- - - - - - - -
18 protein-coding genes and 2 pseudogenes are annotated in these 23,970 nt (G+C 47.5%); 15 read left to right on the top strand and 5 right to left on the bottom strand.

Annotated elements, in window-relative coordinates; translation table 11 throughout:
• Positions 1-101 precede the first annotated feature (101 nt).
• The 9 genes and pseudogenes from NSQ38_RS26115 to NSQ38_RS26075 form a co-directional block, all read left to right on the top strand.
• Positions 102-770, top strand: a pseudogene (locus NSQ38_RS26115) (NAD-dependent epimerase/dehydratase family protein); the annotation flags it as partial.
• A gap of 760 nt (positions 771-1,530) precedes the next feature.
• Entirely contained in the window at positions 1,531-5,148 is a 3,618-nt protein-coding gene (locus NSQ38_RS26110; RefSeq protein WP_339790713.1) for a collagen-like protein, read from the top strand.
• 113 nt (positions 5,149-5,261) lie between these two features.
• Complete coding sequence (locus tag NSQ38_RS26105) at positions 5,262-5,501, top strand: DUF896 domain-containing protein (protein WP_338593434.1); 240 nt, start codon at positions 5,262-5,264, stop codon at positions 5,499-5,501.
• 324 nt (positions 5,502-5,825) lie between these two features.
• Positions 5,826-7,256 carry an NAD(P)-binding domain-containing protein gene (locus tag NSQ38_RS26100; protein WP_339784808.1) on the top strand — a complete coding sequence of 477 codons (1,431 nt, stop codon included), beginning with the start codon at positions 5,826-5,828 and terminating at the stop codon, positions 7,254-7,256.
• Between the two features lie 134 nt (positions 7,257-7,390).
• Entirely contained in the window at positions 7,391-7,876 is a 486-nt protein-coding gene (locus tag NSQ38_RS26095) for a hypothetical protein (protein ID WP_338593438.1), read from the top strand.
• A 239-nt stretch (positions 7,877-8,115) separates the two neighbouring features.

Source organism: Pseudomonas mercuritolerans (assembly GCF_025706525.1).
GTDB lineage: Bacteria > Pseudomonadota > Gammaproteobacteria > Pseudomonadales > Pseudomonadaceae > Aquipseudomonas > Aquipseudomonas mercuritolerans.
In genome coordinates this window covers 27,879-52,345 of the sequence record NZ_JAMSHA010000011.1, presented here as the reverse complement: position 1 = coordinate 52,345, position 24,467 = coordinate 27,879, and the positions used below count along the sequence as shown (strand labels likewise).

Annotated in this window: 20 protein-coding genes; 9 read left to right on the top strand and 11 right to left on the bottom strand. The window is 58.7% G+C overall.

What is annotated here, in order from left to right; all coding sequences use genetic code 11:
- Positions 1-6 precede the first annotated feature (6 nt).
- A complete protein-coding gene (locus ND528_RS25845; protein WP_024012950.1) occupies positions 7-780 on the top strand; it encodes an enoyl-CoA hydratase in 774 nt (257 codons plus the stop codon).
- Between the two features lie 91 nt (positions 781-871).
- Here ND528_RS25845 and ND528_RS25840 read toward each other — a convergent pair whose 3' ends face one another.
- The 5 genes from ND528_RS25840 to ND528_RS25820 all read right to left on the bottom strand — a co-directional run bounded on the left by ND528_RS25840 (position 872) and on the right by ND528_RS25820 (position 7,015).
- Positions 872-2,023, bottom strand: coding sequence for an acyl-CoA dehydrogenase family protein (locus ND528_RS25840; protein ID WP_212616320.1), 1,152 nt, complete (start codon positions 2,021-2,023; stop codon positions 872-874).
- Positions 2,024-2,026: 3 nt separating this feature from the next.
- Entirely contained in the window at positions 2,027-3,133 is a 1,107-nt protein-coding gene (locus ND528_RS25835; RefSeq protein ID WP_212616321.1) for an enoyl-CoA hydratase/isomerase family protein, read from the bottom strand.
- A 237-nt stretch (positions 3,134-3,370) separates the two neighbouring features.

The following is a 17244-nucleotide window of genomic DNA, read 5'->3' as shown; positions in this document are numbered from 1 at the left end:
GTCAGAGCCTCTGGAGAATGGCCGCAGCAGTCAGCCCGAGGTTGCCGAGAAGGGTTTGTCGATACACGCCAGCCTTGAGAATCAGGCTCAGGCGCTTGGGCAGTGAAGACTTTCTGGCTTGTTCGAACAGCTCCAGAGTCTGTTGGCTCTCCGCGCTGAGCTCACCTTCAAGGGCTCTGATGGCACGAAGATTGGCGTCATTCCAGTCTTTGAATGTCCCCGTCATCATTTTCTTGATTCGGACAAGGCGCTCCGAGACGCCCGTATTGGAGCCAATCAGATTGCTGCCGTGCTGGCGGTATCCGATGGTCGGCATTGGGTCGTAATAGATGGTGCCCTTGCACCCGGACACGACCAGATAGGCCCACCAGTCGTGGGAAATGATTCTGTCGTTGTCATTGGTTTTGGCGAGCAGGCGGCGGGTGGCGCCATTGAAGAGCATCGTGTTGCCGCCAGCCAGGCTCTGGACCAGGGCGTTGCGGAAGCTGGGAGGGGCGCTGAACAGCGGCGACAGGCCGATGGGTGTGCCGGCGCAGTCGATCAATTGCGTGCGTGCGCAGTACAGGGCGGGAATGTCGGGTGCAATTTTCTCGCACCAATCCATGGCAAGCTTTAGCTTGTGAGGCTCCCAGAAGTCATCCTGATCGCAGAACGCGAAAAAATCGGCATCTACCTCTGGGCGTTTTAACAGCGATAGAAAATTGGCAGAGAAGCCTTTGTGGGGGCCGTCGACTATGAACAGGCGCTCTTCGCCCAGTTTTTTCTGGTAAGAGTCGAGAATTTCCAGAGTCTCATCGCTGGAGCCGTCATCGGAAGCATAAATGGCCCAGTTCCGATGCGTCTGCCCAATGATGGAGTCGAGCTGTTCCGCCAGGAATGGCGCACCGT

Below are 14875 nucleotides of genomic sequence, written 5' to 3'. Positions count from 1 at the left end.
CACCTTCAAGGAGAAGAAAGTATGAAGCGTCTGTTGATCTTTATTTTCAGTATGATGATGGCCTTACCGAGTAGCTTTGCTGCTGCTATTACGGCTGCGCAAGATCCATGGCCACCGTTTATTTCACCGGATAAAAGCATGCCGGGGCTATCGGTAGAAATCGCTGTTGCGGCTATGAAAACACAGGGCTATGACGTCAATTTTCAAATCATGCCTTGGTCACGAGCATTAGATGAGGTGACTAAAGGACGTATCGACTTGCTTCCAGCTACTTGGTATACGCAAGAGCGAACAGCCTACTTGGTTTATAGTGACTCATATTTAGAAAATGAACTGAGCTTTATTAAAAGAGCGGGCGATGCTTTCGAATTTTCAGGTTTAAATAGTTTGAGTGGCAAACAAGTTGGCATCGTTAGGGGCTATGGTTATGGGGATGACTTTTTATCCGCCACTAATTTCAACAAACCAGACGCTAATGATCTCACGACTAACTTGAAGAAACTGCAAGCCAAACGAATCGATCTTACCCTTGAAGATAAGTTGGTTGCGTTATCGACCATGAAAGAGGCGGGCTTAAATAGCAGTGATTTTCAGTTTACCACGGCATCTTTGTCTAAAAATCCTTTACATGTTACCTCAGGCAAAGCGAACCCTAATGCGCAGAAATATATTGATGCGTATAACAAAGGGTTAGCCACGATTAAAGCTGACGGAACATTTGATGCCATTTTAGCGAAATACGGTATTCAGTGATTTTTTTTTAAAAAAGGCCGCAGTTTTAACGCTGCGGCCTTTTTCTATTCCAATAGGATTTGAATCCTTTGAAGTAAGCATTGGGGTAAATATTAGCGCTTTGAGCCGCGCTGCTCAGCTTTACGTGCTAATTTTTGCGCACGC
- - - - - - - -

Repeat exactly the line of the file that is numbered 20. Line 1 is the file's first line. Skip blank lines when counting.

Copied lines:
- Positions 1-6 precede the first annotated feature (6 nt).